Collaboration is distinct from the concept of crowdsourcing. Jeff Howe, an editor at Wired magazine, coined the term crowdsourcing [Noveck’s emphasis] to describe the burgeoning phenomenon of “taking a job traditionally performed by a designated agent (usually an employee) and outsourcing it to an undefined, generally large group of people in the form of an open call.” (He does use Peer-to-Patent as his one public sector example.) But whereas crowdsourcing generally refers to aggregating the responses of individuals across a network, collaborative democracy aspires to the kind of intentional peer production and shared group effort of Wikipedia, in which volunteers sign up to write encyclopedia entries as a group. While crowdsourcing activities like prediction markets aggregate individual preferences, collaboration implies more robust and diverse coordination structures that enable people to divvy up tasks and roles. Collaboration does not so much imply throwing people at a problem as coordinating the right people in different roles. Role differentiation not only helps to structure work done across a distance, it also conveys the sense of working as a team. Unlike peer production, which includes purely civic, botton-up activities, collaborative democracy emphasizes shared work by a government institution and a network of participants. Collaborative participation is the “smoke-filled aquarium” – to borrow an overheard coinage – that combines open-source volunteer participation with government’s central coordination, issue framing, and bully pulpit. [pg 18; emphasis mine]
Kate Ray’s (@kraykray) insightful, must-read blog post, Hive Architecture, questions the unexamined, often blind, acceptance of the “wisdom of crowds.” Her point is that design (architecture, structure) matters in reaping the benefits of collective intelligence.
If I told you that a big group of people is better at doing things than one person alone, or even a smaller group of people, you’d probably agree with me. Science benefits from collaboration, as does carrying heavy objects. Kitchen wisdom says that ‘many hands make light work.’ And then there’s Wikipedia.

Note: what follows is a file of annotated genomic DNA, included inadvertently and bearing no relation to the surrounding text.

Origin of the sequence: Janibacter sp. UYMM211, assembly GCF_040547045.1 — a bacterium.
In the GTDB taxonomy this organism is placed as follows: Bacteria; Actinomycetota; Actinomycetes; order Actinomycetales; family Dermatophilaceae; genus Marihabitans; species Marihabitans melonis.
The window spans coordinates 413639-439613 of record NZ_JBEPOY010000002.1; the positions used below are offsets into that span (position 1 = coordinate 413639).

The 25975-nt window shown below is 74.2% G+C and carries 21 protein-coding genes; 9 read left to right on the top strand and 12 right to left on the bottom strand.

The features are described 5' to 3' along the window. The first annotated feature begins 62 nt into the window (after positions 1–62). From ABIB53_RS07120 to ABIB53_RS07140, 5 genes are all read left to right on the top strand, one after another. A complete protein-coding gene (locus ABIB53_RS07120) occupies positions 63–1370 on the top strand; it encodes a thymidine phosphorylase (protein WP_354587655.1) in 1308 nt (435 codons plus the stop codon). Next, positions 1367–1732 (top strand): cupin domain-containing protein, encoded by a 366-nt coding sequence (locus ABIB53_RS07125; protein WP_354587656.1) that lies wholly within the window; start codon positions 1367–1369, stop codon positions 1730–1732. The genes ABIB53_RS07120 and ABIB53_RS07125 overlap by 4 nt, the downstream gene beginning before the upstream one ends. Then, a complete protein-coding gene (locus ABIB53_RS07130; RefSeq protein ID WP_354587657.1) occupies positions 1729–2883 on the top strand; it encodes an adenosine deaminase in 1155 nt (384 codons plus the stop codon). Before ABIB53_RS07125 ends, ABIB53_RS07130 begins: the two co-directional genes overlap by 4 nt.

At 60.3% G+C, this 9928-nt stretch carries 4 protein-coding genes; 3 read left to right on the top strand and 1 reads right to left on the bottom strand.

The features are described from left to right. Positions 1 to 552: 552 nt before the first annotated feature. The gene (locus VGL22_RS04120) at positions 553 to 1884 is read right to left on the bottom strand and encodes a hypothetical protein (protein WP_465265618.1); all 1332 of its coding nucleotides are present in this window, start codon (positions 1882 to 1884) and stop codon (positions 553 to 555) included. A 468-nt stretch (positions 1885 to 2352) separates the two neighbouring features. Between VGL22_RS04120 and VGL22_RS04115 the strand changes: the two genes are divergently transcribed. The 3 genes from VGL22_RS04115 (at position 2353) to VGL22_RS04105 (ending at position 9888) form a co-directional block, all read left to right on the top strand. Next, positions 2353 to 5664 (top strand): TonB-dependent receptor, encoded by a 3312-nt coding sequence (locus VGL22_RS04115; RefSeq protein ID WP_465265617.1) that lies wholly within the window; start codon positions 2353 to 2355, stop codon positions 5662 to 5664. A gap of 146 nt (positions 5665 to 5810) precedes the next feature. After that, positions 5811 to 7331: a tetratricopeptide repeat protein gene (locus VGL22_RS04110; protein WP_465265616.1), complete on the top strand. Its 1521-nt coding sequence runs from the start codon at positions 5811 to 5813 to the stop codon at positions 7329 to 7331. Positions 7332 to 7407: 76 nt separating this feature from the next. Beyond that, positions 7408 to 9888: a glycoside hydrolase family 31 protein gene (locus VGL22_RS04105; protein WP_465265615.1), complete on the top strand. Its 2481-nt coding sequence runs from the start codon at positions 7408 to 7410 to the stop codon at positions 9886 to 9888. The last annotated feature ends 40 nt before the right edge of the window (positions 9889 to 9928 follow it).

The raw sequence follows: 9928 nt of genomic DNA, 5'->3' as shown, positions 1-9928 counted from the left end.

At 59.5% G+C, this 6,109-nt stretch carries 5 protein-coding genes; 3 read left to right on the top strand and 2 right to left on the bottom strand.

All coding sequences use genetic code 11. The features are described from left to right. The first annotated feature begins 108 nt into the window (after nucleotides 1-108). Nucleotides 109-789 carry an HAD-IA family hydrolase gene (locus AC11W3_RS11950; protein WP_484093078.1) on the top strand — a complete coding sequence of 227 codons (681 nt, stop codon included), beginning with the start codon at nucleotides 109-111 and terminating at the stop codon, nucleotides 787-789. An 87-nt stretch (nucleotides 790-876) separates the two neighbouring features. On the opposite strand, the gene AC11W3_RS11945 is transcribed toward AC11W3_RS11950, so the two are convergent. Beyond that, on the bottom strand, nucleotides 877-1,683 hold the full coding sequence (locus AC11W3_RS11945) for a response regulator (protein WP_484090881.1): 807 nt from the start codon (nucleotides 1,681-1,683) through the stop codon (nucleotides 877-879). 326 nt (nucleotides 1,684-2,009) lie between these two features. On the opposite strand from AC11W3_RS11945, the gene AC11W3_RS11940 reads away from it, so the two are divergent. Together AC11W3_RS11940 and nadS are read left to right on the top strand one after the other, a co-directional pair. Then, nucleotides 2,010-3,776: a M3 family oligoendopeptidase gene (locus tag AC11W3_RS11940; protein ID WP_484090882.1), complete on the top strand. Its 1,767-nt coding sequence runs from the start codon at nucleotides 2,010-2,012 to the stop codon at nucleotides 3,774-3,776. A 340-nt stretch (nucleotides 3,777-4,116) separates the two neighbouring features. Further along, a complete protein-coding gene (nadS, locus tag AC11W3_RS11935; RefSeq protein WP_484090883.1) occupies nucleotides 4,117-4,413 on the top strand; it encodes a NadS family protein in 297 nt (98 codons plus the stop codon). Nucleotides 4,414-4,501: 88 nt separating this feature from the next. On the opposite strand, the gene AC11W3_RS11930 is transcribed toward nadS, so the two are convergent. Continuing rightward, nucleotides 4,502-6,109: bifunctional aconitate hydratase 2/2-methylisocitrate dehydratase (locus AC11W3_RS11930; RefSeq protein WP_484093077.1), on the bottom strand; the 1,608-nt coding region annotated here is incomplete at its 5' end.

But if I told you that big groups of people are terrible at doing things, you’d probably still agree with me. Large organizations are inefficient, and mob mentality causes regular people to make stupid/appalling decisions. Our kitchen sage contradicts itself with the warning that ‘too many cooks spoil the broth.’ There was the recession.
Isn’t there a contradiction here? The web is brimming with discussions about the value or deficiencies of social production and over ‘the wisdom of the crowd’ versus ‘the stupidity of the crowd,’ as if it were one or the other, but the truth is that a group is neither wise nor stupid, powerful nor impotent.
Groups aren’t necessarily smart or powerful, but they could be. It isn’t enough to get a bunch of people together in a room or on a website with a great vision of what they could accomplish. The group’s potential hinges on its structure. [emphasis hers]
There’s a lot to learn. The Internet is still so young that things are exploding on top of it without us really knowing why. The slightest variation in group structure – say, introducing the one-way relationship of ‘follower’ in place of the two-way relationship of ‘friend’ – can have a huge impact on the nature of the group, and make or break a start-up. There are interesting experiments in group formation everywhere and new trends, like incorporating gaming techniques into social network platforms, are rife with implications about human motivation. Academically, all of this is fascinating, but ultimately I’m interested in learning how to build more deliberately-crafted platforms that will help us work together better.